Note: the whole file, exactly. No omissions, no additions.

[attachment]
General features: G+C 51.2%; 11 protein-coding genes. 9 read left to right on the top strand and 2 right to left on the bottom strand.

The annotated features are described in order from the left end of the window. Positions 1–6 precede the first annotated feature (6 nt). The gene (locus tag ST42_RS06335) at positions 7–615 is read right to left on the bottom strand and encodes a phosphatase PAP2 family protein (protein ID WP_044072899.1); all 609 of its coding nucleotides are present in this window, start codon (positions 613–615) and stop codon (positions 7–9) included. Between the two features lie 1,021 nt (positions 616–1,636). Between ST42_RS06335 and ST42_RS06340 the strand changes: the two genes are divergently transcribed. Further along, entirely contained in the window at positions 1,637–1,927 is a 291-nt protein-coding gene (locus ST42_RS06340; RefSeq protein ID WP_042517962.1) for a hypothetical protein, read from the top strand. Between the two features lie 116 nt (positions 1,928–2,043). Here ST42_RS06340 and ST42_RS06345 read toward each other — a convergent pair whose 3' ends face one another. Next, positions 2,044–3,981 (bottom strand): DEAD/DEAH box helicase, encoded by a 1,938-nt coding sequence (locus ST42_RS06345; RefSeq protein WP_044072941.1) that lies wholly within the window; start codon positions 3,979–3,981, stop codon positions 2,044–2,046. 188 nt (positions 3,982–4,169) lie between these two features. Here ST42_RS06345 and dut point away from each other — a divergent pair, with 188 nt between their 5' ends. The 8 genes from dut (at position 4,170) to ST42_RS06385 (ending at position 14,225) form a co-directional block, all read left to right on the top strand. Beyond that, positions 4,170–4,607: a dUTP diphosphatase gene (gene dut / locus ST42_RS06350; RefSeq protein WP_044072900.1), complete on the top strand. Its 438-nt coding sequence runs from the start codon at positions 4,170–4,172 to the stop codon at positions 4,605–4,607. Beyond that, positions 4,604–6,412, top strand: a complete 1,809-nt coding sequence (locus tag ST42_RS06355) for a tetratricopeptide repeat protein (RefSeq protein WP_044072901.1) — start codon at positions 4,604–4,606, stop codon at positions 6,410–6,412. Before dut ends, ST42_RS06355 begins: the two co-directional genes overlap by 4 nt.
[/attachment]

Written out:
General features: G+C 51.2%; 11 protein-coding genes. 9 read left to right on the top strand and 2 right to left on the bottom strand.

The annotated features are described in order from the left end of the window. Positions 1–6 precede the first annotated feature (6 nt). The gene (locus tag ST42_RS06335) at positions 7–615 is read right to left on the bottom strand and encodes a phosphatase PAP2 family protein (protein ID WP_044072899.1); all 609 of its coding nucleotides are present in this window, start codon (positions 613–615) and stop codon (positions 7–9) included. Between the two features lie 1,021 nt (positions 616–1,636). Between ST42_RS06335 and ST42_RS06340 the strand changes: the two genes are divergently transcribed. Further along, entirely contained in the window at positions 1,637–1,927 is a 291-nt protein-coding gene (locus ST42_RS06340; RefSeq protein ID WP_042517962.1) for a hypothetical protein, read from the top strand. Between the two features lie 116 nt (positions 1,928–2,043). Here ST42_RS06340 and ST42_RS06345 read toward each other — a convergent pair whose 3' ends face one another. Next, positions 2,044–3,981 (bottom strand): DEAD/DEAH box helicase, encoded by a 1,938-nt coding sequence (locus ST42_RS06345; RefSeq protein WP_044072941.1) that lies wholly within the window; start codon positions 3,979–3,981, stop codon positions 2,044–2,046. 188 nt (positions 3,982–4,169) lie between these two features. Here ST42_RS06345 and dut point away from each other — a divergent pair, with 188 nt between their 5' ends. The 8 genes from dut (at position 4,170) to ST42_RS06385 (ending at position 14,225) form a co-directional block, all read left to right on the top strand. Beyond that, positions 4,170–4,607: a dUTP diphosphatase gene (gene dut / locus ST42_RS06350; RefSeq protein WP_044072900.1), complete on the top strand. Its 438-nt coding sequence runs from the start codon at positions 4,170–4,172 to the stop codon at positions 4,605–4,607. Beyond that, positions 4,604–6,412, top strand: a complete 1,809-nt coding sequence (locus tag ST42_RS06355) for a tetratricopeptide repeat protein (RefSeq protein WP_044072901.1) — start codon at positions 4,604–4,606, stop codon at positions 6,410–6,412. Before dut ends, ST42_RS06355 begins: the two co-directional genes overlap by 4 nt.